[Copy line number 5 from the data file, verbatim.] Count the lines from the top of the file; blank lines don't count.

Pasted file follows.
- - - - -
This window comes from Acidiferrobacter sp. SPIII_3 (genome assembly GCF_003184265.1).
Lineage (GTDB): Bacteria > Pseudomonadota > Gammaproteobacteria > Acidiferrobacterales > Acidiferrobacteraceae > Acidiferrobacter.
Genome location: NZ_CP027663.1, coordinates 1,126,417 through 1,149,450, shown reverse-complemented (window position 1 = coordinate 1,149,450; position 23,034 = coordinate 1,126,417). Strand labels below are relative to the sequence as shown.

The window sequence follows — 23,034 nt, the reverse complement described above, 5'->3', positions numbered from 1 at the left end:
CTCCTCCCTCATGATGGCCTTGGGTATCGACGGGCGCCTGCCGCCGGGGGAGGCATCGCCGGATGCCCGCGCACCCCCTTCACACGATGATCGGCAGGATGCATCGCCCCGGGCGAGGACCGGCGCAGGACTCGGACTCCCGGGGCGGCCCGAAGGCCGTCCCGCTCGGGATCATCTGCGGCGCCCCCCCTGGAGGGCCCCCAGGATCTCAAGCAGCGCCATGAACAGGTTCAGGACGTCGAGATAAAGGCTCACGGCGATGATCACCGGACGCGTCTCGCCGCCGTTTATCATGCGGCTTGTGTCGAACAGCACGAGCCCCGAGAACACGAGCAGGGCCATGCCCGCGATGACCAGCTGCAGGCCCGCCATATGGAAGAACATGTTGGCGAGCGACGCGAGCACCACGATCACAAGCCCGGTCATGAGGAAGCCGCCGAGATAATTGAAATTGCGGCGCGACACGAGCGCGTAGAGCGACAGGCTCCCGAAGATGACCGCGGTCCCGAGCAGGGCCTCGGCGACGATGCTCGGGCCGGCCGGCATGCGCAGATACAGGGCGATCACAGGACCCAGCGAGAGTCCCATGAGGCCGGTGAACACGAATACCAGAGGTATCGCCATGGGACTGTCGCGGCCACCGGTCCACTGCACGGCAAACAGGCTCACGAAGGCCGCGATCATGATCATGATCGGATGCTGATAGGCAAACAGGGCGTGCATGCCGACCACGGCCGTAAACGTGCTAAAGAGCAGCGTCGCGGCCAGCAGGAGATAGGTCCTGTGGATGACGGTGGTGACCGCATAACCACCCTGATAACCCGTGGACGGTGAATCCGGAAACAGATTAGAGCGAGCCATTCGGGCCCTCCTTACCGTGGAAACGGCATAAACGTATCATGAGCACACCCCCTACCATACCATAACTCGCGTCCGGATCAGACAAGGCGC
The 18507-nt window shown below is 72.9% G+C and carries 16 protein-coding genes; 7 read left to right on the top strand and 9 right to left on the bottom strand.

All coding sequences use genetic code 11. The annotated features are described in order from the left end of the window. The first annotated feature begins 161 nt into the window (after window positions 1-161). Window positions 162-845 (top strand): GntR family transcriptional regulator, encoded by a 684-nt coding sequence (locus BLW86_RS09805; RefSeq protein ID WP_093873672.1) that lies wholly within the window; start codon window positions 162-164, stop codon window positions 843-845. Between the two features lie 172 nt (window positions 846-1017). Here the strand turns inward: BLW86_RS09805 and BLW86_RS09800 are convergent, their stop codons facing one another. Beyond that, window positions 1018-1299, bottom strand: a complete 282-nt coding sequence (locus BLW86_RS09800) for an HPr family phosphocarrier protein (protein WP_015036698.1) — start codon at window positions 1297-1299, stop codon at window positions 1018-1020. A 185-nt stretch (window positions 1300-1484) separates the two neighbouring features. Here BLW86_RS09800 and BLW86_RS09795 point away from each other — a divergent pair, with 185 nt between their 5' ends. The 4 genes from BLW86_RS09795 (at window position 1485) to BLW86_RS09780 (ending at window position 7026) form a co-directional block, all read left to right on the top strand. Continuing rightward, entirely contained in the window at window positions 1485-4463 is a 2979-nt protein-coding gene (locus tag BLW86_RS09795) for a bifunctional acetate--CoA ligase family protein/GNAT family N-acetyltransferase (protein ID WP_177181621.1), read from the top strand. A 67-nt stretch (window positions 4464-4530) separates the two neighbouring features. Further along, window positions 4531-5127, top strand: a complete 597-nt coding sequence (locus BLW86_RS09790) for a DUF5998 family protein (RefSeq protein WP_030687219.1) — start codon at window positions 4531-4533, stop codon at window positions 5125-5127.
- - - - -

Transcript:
CTCCTCCCTCATGATGGCCTTGGGTATCGACGGGCGCCTGCCGCCGGGGGAGGCATCGCCGGATGCCCGCGCACCCCCTTCACACGATGATCGGCAGGATGCATCGCCCCGGGCGAGGACCGGCGCAGGACTCGGACTCCCGGGGCGGCCCGAAGGCCGTCCCGCTCGGGATCATCTGCGGCGCCCCCCCTGGAGGGCCCCCAGGATCTCAAGCAGCGCCATGAACAGGTTCAGGACGTCGAGATAAAGGCTCACGGCGATGATCACCGGACGCGTCTCGCCGCCGTTTATCATGCGGCTTGTGTCGAACAGCACGAGCCCCGAGAACACGAGCAGGGCCATGCCCGCGATGACCAGCTGCAGGCCCGCCATATGGAAGAACATGTTGGCGAGCGACGCGAGCACCACGATCACAAGCCCGGTCATGAGGAAGCCGCCGAGATAATTGAAATTGCGGCGCGACACGAGCGCGTAGAGCGACAGGCTCCCGAAGATGACCGCGGTCCCGAGCAGGGCCTCGGCGACGATGCTCGGGCCGGCCGGCATGCGCAGATACAGGGCGATCACAGGACCCAGCGAGAGTCCCATGAGGCCGGTGAACACGAATACCAGAGGTATCGCCATGGGACTGTCGCGGCCACCGGTCCACTGCACGGCAAACAGGCTCACGAAGGCCGCGATCATGATCATGATCGGATGCTGATAGGCAAACAGGGCGTGCATGCCGACCACGGCCGTAAACGTGCTAAAGAGCAGCGTCGCGGCCAGCAGGAGATAGGTCCTGTGGATGACGGTGGTGACCGCATAACCACCCTGATAACCCGTGGACGGTGAATCCGGAAACAGATTAGAGCGAGCCATTCGGGCCCTCCTTACCGTGGAAACGGCATAAACGTATCATGAGCACACCCCCTACCATACCATAACTCGCGTCCGGATCAGACAAGGCGC